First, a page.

The Maritime History of the Great Lakes
British Whig (Kingston, ON), 10 Feb 1899


Description
Full Text

p.1 An effort to release by the use of dynamite the ferry steamer Shenango, which is fast in fifteen inches of ice twenty miles off Port Burwell, was unsuccessful and the boat will be left until there is a thaw.

p.2 Incidents of the Day - Large steel tanks are being sunk at Four Mile Point and filled with cement to constitute the foundation for the new piers to be built by Peter Asselstine. He has twenty five men at work.

The Calvin company has a large force of men engaged in fitting up the steamer India, so as to have her ready for the opening of spring.

p.3 Sale Of A Vessel - Milwaukee, Feb. 10th - The barge Chickamaugua, one of the largest wooden vessels on the lakes, wintering here with a cargo of 153,000 bushels of wheat and rye on board, has been sold by Capt. James Davidson, of Bay City, to W.C. Richardson and others, of Cleveland, for $70,000 cash. The Chickamaugua was built by Capt. Davidson and launched on the 15th of September last. Her carrying capacity is 4,500 tons.

p.4 Capt. Lewis Hudgin - died at his residence in Cherry Valley, on Tuesday morning, at the advanced age of eighty-six years. a direct descendent of United Empire Loyalists; during the troubles of 1837 he took command of a company of militia; He held the position of light keeper at Salmon Point for a period of twenty-three years, and frequently exhibited the greatest heroism in making perilous efforts to save the lives of shipwrecked marines cast upon that dangerous coast. (more details) [Picton Gazette]

p.5 For A Free Welland Canal - "the dream and hope of every Oswego businessman."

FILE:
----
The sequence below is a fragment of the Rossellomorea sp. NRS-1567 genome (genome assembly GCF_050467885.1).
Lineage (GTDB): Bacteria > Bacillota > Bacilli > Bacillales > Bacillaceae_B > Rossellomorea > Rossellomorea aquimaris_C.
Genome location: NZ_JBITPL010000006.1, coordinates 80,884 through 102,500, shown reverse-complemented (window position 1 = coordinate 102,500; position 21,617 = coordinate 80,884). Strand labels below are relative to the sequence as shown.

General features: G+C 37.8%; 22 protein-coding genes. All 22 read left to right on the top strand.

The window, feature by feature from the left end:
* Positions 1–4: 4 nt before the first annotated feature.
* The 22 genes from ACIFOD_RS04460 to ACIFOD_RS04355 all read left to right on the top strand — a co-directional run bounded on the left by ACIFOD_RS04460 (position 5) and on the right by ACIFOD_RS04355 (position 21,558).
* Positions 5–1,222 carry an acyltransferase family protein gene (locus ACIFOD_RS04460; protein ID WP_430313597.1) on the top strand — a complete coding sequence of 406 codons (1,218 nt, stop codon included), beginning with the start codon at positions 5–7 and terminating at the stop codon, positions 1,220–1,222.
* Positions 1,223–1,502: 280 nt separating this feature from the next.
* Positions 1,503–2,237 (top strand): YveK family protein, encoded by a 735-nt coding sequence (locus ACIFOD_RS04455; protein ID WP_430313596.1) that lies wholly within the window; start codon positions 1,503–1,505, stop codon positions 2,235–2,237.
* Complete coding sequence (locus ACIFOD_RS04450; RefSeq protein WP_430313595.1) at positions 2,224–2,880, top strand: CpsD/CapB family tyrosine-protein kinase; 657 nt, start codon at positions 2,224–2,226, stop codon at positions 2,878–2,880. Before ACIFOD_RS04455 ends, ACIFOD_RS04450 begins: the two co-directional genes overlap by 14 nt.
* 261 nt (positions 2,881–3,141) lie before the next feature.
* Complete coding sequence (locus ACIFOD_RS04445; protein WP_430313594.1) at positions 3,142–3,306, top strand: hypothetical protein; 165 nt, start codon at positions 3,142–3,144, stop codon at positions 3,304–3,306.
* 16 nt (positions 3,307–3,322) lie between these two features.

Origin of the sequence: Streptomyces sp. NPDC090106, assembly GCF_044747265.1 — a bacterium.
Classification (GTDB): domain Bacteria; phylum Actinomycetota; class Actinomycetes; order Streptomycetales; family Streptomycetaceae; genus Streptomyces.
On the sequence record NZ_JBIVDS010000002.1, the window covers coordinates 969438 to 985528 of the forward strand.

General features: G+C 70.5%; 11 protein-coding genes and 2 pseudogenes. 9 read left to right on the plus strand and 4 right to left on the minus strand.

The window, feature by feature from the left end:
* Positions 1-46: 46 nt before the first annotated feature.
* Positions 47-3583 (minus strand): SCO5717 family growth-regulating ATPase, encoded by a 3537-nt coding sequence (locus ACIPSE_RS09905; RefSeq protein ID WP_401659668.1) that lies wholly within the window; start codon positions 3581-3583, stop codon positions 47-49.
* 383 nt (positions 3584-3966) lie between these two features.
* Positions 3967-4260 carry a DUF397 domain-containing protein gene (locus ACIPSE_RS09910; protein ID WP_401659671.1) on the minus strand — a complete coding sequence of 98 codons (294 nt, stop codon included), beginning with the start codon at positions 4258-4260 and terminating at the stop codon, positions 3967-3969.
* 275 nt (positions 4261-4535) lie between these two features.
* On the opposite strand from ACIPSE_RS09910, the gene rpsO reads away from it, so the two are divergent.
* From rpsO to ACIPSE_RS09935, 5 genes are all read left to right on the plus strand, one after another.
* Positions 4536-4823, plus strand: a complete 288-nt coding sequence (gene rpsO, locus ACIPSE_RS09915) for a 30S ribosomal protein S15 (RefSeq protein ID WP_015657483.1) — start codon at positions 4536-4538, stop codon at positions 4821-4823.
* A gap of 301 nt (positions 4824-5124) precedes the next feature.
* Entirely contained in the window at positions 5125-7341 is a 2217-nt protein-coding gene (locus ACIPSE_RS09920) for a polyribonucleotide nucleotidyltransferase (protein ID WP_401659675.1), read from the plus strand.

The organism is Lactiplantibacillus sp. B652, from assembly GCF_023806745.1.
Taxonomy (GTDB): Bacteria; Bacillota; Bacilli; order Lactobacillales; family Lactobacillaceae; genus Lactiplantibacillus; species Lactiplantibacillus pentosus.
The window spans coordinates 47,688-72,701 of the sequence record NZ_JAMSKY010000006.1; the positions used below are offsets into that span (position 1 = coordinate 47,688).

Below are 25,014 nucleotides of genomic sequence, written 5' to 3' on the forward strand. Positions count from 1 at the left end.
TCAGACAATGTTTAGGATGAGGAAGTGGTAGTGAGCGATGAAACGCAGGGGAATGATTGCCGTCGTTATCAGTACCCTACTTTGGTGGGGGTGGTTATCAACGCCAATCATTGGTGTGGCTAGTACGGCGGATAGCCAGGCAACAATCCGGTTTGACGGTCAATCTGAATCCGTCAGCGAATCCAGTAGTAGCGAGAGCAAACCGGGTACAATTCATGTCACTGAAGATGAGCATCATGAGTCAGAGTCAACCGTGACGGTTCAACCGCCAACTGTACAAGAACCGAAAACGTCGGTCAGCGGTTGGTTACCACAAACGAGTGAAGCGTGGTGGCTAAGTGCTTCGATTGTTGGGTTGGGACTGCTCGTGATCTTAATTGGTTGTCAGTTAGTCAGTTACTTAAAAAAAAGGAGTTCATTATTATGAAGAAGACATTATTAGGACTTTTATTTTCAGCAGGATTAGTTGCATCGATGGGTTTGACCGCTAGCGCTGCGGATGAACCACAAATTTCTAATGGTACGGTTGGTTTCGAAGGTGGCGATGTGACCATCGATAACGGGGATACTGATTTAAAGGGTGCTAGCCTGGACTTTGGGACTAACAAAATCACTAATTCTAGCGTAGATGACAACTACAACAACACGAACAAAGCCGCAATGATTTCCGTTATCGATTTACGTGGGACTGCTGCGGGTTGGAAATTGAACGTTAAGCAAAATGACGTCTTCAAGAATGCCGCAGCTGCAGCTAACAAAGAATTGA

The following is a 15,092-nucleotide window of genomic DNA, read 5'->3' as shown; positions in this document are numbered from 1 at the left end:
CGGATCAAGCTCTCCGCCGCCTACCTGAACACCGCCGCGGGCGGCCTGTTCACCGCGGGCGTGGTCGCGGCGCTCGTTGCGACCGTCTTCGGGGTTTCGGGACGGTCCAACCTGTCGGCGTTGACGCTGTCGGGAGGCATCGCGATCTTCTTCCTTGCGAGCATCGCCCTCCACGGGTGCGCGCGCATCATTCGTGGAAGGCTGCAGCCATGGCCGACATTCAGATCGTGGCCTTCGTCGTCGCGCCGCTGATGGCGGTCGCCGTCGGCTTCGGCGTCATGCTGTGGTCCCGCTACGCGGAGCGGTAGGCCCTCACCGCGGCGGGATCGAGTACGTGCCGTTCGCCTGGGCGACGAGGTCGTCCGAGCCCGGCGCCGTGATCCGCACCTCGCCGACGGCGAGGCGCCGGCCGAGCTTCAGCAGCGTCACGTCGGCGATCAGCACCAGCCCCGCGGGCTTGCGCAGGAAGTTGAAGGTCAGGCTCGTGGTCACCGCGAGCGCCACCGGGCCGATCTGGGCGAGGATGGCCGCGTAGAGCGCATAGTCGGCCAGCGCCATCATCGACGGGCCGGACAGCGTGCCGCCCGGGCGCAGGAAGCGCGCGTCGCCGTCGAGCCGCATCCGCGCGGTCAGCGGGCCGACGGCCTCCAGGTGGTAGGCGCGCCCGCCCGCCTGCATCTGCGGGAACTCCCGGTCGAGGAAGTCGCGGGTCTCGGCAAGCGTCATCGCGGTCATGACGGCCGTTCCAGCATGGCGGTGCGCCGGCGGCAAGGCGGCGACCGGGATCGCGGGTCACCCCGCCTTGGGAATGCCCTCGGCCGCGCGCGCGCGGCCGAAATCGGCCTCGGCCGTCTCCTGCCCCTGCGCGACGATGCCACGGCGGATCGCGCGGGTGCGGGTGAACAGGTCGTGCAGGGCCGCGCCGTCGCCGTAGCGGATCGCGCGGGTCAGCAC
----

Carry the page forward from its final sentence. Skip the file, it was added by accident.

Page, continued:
Has To Beg Provisions.

Capt. T.T. Taliakson, of the schooner Fitzpatrick, has written a letter to Capt. VanDusen, of Toledo, who was captain of the schooner Massosoit, from Sydney, Cape Breton, giving an account of certain lake craft which were chartered to be taken to the sea-board. After referring to the Atlantic transportation company as "going up in the skies," Capt. Taliakson says that the Fitzpatrick, of which he is master, and the Moonlight, were seized in Sydney and the Massosoit in Halifax. He says: "We are worse off now than ever. We have no more credit after the boats were seized and we are regular beggars. The United States government is now supplying the Moonlight with provisions, and, in course of a few days I will have to do the same, that is, ask for provisions of Uncle Sam."

Will Build A Yacht - Rochester Yacht Club organized a stock company to build a yacht to defend the Fisher Cup; the new boat will compete in the Chicago trial races to be held July 4th. [Rochester Herald]

Feb. 11, 1899

p.5 The storm at Chicago on Thursday was very severe. Navigation was suspended and one boat, the Iowa, of the Goderich line, is stuck in the ice off Grosse Point. The passengers are in a perilous position as it is impossible to render them assistance till the wind changes.


Media Type:
Text
Newspaper
Item Type:
Clippings
Date of Publication:
10 Feb 1899
Local identifier:
KN.16802c
Language of Item:
English
  • Ontario, Canada
    Latitude: 44.22976 Longitude: -76.48098
Donor:
Rick Neilson
Creative Commons licence:
pd [more details]
Copyright Statement:
Public domain: Copyright has expired according to the applicable Canadian or American laws. No restrictions on use.
Contact
Maritime History of the Great Lakes
Email
WWW address
Comment on this item
Groups of Related Records
Kingston Newspaper clippings
Other Web sites/External links
Daily British Whig, 10 February 1899 Daily British Whig, 10 February 1899
Powered by / Alimenté par VITA Toolkit




My favourites lets you save items you like, tag them and group them into collections for your own personal use. Viewing "My favourites" will open in a new tab. Login here or start a My favourites account.










British Whig (Kingston, ON), 10 Feb 1899